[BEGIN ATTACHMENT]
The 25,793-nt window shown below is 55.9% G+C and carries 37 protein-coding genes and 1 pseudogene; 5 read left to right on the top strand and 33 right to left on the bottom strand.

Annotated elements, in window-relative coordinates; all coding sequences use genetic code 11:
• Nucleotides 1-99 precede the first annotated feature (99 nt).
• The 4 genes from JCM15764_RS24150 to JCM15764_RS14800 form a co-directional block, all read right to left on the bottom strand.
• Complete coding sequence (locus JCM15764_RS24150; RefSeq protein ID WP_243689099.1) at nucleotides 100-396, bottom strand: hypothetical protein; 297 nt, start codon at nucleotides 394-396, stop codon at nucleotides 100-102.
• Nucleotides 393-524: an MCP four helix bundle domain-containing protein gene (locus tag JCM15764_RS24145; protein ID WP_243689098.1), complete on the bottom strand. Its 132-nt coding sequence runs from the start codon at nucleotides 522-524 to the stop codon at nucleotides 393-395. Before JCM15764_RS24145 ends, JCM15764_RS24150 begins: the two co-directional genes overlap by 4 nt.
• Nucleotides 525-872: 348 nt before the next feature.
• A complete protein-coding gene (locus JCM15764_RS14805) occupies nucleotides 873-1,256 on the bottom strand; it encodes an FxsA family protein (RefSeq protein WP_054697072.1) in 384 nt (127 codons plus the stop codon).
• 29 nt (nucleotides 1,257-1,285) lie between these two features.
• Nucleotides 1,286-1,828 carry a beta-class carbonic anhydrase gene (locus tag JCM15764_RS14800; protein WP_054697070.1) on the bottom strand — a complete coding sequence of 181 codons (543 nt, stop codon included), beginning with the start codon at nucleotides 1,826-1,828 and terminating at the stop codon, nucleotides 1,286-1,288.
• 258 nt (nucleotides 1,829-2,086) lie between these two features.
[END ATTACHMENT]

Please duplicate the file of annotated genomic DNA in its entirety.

The 25,793-nt window shown below is 55.9% G+C and carries 37 protein-coding genes and 1 pseudogene; 5 read left to right on the top strand and 33 right to left on the bottom strand.

Annotated elements, in window-relative coordinates; all coding sequences use genetic code 11:
• Nucleotides 1-99 precede the first annotated feature (99 nt).
• The 4 genes from JCM15764_RS24150 to JCM15764_RS14800 form a co-directional block, all read right to left on the bottom strand.
• Complete coding sequence (locus JCM15764_RS24150; RefSeq protein ID WP_243689099.1) at nucleotides 100-396, bottom strand: hypothetical protein; 297 nt, start codon at nucleotides 394-396, stop codon at nucleotides 100-102.
• Nucleotides 393-524: an MCP four helix bundle domain-containing protein gene (locus tag JCM15764_RS24145; protein ID WP_243689098.1), complete on the bottom strand. Its 132-nt coding sequence runs from the start codon at nucleotides 522-524 to the stop codon at nucleotides 393-395. Before JCM15764_RS24145 ends, JCM15764_RS24150 begins: the two co-directional genes overlap by 4 nt.
• Nucleotides 525-872: 348 nt before the next feature.
• A complete protein-coding gene (locus JCM15764_RS14805) occupies nucleotides 873-1,256 on the bottom strand; it encodes an FxsA family protein (RefSeq protein WP_054697072.1) in 384 nt (127 codons plus the stop codon).
• 29 nt (nucleotides 1,257-1,285) lie between these two features.
• Nucleotides 1,286-1,828 carry a beta-class carbonic anhydrase gene (locus tag JCM15764_RS14800; protein WP_054697070.1) on the bottom strand — a complete coding sequence of 181 codons (543 nt, stop codon included), beginning with the start codon at nucleotides 1,826-1,828 and terminating at the stop codon, nucleotides 1,286-1,288.
• 258 nt (nucleotides 1,829-2,086) lie between these two features.